Deviations and chemotypes
The Standards present the biodiversity of lavender as part of a predefined chemical balance and range of compounds derived as a species norm. Where this definition is inadequate to define the chemistry of a particular plant within the species, that plant is viewed as deviant. For lavender essential oil the balance of the two key compounds linalool and linalyl acetate can mean the difference between essential oil which is valued and one which cannot find a market. In the later case, mostly these plants are not used for commercial oil production, or if they are, they become part of a homogenized blending of many oils with an averaged chemistry overriding any distinctiveness. At Snowy River Lavender the potential of species diversity, is central to our boutique focus of production and raises important questions:
- Does the deviant balances in an essential oil delimits its usefulness; Or, is it simply a matter of us understanding the differently balanced oil to determine its value both aromatically and therapeutically?
- Does an understanding of ‘chemotypes’ offer a more subtle model of allowance for such biodiversity, such as it does in other essential oil plant species, such as a Rosemary and Thyme where exists the recognition that different chemotypes offer a depth of aromatic and therapeutic potential?
Pacific Blue and Avice Hill: a tale of two lavenders
At Snowy River Lavender, most of our lavender cultivars fit easily into the range of compounds allowed in the Standards, however two of our cultivars, Pacific Blue and Avice Hill don’t. Given that all our cultivars are grown under similar conditions and are distilled at high altitude under the same distillation conditions, the fact we consistently get a different balance in the essential oil for these two cultivars shows it is an issue of plant diversity.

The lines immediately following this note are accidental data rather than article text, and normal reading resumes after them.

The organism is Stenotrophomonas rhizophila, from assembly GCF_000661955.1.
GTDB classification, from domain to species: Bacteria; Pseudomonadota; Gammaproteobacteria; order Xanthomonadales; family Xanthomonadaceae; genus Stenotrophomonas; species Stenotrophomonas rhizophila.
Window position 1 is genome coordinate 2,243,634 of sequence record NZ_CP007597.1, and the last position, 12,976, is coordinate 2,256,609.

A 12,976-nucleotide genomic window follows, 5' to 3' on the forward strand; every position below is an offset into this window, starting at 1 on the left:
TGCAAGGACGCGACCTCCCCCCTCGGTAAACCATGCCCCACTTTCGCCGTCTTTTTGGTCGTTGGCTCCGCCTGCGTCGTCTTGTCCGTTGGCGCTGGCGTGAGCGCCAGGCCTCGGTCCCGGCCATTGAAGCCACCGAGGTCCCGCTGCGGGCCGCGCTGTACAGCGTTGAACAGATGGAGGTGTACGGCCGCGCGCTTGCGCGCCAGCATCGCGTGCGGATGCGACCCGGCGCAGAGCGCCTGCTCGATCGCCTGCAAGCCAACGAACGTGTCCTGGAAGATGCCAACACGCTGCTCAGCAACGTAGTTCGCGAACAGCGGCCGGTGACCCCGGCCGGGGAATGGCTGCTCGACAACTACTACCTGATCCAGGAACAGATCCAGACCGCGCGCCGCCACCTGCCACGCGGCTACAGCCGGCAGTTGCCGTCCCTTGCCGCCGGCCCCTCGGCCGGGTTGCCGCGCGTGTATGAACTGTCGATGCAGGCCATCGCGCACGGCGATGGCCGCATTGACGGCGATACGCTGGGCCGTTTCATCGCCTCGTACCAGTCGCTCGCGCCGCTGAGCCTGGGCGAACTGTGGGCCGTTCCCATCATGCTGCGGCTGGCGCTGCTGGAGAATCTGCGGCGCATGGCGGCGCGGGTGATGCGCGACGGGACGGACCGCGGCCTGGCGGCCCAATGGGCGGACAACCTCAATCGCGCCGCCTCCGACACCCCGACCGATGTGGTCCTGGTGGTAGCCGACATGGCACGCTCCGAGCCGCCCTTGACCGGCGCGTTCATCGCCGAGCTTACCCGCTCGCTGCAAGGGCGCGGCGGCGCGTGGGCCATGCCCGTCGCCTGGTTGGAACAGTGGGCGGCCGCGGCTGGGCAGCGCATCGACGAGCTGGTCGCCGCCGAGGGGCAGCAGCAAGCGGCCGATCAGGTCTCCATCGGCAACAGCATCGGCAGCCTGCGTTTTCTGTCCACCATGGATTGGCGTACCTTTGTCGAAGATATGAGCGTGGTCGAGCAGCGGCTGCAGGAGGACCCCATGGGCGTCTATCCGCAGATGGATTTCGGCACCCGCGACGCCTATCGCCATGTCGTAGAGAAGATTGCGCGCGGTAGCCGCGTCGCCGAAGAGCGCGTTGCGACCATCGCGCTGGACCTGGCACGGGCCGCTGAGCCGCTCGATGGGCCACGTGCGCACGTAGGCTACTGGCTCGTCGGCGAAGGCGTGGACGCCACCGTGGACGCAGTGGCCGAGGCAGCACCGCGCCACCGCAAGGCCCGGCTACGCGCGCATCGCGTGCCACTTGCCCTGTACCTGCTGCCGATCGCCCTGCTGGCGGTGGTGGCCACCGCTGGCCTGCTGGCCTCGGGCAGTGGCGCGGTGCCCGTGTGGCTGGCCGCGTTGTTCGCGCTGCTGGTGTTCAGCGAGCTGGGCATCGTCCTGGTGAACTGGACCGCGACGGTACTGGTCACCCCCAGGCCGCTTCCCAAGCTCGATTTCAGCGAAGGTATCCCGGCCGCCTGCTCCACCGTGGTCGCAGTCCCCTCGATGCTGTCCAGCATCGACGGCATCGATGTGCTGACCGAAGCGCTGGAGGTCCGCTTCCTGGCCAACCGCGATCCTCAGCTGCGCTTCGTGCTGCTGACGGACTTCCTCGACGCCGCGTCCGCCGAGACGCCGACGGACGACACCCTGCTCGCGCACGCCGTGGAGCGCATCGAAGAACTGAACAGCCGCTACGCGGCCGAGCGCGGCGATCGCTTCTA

- Pacific Blue is a linalool chemotype, or if you think in functional groups, is a monoterpenol type with linalool around 38% and unusually supported by high levels of terpineol-4-ol at 10% (a key component of tea tree oil). Linalyl acetate is only about 22% just under the Standards minimum of 25%.
- On the other hand, Avice Hill is a linalyl acetate chemotype, averaging about 40% of this compound and further supported by the lower level esters to the tune of 5-7%. Against this linalool is very low on average about 15%.
Both these plants yield well and produce beautiful but distinctive oils. The question is, do we appreciate these oils for their distinctiveness of chemotype or do we disregard them as essential oil producers and forgo this distinctive potential? We love them, we hope you will too.